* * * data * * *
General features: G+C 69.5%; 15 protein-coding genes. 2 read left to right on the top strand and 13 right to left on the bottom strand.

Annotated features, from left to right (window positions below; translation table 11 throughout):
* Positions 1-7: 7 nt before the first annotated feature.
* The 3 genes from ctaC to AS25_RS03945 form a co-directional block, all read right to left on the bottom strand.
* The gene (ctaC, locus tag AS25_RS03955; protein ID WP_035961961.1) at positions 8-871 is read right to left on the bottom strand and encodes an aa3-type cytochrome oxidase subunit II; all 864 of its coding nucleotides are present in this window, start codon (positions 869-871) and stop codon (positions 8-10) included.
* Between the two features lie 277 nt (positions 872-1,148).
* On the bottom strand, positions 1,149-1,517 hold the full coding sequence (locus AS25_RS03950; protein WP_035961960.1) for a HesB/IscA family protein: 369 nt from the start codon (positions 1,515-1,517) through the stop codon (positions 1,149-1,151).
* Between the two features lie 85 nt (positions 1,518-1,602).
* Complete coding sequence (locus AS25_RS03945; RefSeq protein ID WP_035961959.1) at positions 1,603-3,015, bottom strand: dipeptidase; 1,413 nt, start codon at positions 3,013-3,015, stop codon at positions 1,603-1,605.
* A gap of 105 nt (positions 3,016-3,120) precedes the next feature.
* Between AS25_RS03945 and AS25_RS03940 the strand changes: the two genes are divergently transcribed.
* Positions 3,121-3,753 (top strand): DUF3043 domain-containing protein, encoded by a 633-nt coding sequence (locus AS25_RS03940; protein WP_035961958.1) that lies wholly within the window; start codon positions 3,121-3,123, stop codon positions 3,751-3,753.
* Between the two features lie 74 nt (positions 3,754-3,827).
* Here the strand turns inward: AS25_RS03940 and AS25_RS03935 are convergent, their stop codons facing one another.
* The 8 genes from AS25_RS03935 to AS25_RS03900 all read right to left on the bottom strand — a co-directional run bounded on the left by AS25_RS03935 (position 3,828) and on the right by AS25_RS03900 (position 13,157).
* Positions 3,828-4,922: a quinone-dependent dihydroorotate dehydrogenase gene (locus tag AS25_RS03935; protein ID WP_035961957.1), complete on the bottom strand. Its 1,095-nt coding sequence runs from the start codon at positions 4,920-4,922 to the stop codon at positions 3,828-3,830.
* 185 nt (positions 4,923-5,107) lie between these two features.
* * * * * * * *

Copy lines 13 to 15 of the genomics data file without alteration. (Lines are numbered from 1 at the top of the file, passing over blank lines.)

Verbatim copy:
* Between the two features lie 74 nt (positions 3,754-3,827).
* Here the strand turns inward: AS25_RS03940 and AS25_RS03935 are convergent, their stop codons facing one another.
* The 8 genes from AS25_RS03935 to AS25_RS03900 all read right to left on the bottom strand — a co-directional run bounded on the left by AS25_RS03935 (position 3,828) and on the right by AS25_RS03900 (position 13,157).